Assessment

Observation

Adapted posture due to pain might be present.

Observe the body morphology, as obesity may cause excessive load to the intervertebral discs, especially in the lower lumbar spine.

Examination

Physical examination should follow the anamnesis for a more accurate diagnosis (Kester et al. 2002).

Range of motion

There is pain in flexion (Magee 2006). Attention: the ROM findings may be due to normal age changes and not to the actual pathology (Foster et al 2012). The finger-floor distance should be measured, since an increased distance (esp. >25cm) is a significant predictor of nerve root compression (Kester et al. 2002).

Special Tests

  • Straight leg raising test (or Lasègue test)

  • Crossed straight leg raising test: The test is similar to the straight leg raising test, but the contralateral leg is raised passively and the sign is positive if sciatica is reproduced or exacerbated.

Other tests like the Bell’s test and the hyperextension test can be used as an adjucent to confirm the diagnosis. Sensitivities, specificities and positive predictive values (PPV) of bell test and hyperextension test are of interest. The combination of bell and hyperextension test has excellent specificity (0.92–0.94) and a good PPV (up to 0.85) for the diagnosis of disc herniation (Drapé 2001). More evidence on these tests is needed.

The slump test is the most common neurological test looking for increased tension in the neuromeningeal tract (Magee 2006). In the research of Majlesi et al (2008), the Slump test was found to be more sensitive than the SLR in the patients with lumbar disc herniations. However, the SLR was found to be a slightly more specific test than the Slump test. The straight leg raising test (SLR) and crossed straight leg raising test have both good positive predictive values for nerve root compression in herniated disc patients (Drapé et al. 2001). Combining positive test results increases the specificity of these physical tests (Aertgeerts et al. 2010). The SLR has a relatively high sensitivity (91%) but modest specificity (26%) for diagnosing herniated disc (Casey et al. 2007Bezemer et al. 2000). The diagnostic accuracy of the straight leg raising test is limited by its low specificity (Bezemer et al. 2000). The crossed straight leg raising test is more specific (88%), but less sensitive (29%) than the SLR (Casey et al. 2007Bezemer et al. 2000).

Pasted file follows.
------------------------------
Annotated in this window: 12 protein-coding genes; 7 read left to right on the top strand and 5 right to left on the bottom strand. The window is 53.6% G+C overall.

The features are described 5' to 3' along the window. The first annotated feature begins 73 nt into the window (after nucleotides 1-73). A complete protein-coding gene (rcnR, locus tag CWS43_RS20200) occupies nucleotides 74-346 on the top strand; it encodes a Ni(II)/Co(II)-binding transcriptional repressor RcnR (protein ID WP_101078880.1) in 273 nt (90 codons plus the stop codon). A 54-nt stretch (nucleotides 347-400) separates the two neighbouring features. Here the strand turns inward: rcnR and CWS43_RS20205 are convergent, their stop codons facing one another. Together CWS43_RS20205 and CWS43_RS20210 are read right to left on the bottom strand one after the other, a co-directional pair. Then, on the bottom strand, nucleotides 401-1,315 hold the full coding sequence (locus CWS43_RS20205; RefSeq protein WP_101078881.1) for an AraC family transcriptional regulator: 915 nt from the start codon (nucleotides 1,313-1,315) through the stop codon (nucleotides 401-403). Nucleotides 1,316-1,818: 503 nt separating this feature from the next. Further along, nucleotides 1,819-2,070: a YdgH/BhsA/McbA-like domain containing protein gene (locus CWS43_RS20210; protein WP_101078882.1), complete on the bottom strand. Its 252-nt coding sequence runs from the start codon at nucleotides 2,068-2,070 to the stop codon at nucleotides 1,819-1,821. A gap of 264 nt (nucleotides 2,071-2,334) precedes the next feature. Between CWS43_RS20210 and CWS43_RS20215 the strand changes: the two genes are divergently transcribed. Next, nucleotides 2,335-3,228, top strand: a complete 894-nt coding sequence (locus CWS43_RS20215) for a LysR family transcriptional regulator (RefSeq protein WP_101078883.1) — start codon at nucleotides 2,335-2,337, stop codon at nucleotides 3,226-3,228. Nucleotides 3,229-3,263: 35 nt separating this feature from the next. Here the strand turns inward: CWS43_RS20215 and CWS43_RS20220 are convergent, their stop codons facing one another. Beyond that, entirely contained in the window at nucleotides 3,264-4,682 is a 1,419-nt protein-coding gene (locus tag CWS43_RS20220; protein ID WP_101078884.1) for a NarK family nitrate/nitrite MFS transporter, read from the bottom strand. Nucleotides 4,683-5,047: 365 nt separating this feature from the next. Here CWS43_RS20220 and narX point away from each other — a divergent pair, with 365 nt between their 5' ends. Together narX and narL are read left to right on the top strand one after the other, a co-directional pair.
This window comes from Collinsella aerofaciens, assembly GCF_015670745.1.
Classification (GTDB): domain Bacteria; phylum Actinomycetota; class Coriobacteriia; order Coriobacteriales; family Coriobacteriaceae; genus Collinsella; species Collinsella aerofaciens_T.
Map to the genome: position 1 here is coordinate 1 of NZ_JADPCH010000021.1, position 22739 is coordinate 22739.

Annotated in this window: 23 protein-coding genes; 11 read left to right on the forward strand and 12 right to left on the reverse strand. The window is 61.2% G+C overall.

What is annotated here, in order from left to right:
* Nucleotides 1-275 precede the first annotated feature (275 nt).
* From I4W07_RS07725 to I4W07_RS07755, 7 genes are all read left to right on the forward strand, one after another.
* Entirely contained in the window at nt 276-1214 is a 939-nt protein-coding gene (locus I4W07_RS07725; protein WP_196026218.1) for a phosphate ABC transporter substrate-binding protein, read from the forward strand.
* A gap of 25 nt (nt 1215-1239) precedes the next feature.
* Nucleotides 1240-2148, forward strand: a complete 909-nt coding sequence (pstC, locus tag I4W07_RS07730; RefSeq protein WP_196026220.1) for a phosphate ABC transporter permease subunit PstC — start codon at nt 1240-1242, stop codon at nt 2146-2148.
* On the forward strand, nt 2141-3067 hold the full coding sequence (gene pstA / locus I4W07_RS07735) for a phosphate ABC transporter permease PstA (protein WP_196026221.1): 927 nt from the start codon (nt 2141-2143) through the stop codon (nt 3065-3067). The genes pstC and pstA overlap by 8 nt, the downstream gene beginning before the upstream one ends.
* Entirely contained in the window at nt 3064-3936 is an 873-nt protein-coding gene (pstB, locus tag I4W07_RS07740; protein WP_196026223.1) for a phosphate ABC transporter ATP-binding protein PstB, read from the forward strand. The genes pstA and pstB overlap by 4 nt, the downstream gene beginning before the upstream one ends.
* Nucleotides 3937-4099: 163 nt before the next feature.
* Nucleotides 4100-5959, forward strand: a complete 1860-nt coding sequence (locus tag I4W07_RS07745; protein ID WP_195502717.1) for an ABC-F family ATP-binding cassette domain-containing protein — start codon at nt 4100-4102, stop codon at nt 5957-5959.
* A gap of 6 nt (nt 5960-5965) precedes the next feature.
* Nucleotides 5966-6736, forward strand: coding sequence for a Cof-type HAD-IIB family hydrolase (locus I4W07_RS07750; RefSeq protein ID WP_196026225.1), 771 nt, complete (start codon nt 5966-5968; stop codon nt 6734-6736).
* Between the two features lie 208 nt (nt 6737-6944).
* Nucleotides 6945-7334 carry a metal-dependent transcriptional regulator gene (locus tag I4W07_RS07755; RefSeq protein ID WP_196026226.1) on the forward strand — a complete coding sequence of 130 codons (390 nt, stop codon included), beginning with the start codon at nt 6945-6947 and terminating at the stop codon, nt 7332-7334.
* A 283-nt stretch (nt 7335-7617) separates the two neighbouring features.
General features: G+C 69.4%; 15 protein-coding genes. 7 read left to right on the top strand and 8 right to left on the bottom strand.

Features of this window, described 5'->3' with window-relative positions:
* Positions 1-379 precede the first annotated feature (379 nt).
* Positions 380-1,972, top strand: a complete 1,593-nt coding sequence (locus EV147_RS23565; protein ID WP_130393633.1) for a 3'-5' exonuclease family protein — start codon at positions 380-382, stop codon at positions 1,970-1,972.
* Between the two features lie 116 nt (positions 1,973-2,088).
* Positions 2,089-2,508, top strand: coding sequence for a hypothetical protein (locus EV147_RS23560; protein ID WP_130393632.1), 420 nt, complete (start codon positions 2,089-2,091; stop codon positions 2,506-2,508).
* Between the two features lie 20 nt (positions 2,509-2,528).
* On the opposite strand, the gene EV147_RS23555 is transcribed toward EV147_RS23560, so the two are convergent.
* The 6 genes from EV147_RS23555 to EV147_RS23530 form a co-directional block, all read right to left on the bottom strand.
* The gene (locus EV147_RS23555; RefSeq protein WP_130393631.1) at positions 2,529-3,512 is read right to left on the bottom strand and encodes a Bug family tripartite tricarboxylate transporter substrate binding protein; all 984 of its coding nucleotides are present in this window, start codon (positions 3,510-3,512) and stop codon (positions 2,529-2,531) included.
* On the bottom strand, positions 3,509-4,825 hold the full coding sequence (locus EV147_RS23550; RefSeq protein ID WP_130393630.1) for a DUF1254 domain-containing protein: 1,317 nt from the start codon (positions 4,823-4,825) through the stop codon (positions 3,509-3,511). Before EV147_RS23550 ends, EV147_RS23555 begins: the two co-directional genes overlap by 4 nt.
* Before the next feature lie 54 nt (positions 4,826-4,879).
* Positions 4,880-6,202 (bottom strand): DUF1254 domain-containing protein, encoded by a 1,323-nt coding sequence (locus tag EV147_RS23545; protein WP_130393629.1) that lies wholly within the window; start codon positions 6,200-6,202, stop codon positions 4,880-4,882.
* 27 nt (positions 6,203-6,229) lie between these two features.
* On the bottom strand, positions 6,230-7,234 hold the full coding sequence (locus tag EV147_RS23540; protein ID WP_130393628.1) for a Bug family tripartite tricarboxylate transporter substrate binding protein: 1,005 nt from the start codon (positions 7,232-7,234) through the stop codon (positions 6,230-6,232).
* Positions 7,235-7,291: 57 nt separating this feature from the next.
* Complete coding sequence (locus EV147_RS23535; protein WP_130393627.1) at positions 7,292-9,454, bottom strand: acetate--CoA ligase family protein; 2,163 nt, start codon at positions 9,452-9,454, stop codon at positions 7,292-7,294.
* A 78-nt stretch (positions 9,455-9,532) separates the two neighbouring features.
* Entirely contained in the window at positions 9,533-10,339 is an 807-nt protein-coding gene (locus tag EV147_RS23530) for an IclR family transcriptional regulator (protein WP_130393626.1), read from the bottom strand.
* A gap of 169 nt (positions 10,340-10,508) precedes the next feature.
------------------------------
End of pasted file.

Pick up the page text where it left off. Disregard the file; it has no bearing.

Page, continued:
Neuromuscular

Magee (2006) states that myotomes are seldom affected, dermatomes not affected. According to Casey et al. (2007), back pain with leg pain in a typical lumbar (L4 L5 or S1) nerve root distribution is a key feature for the diagnose a herniated disc. These symptoms have a fairly high sensitivity but uncertain specificity. Knee strength and reflexes (L4), great toe and foot dorsiflexion strength (L5), foot plantar flexion and ankle reflexes (S1) should be tested, as well as the distribution of sensory symptoms to assess the presence and severity of nerve root dysfunction (Casey et al. 2007). Kester et al. (2002) associate typical dermatomal pain, paresis and absence of knee or ankle tendon reflex to nerve root impingement, especially the paresis is said to be a significant predictor. (Foster 2012). differentiates between two types of herniations, one associated with neural compression, therefore causing all the symptoms. The other type is due to neural toxicity, which leads to irritation (radiating pain) but not to actual compression (Foster 2012).

Myotome, dermatome and reflex testing should be performed, although not finding an impairment does not conclude there is no herniation. When you find weakness in a dermatome, suspect impingement of the corresponding motor nerve, finding numbness suggest compression of a sensory nerve and radicular pain is due to inflammation or irritation of the nerve (Foster 2012). The typical dermatomal pain distribution is reported to have a high sensitivity, 90% in the study of Kester et al. (2002), 99% in the study of Kerr et al. (1988).

Diagnostic imaging

After one month of symptom onset, one should perform a MRI and eventually consider EMG and/or NCV (Casey et al. 2007). MRI is reported to be the first choice to diagnose a disc herniation (Milette 2000). According to Kester et al (2002) sensitivity and specificity values of MR imaging in the diagnosis of disc herniation range from 71% to 100% and from 50% to 86%. Nevertheless, the association of the imaging findings and the patient’s symptoms is weak. Quite often, imaging diagnostic tests show herniated discs belonging to a-symptomatic patients.

Differential diagnosis

Comparison of spinal stenosis with disc herniation (Thomas 2003)

Comparison LSS - DH

It is important to exclude cauda equina syndrome, spinal fracture, cancer or infection of the spine, pyriformis syndrome, and nerve entrapment at the fibular head. Also differentiate disc herniation from referred pain coming from the hip, sacroiliac joint, intervertebral joints, or painful muscles (trigger points) or tendons.

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Patient History

Treatment

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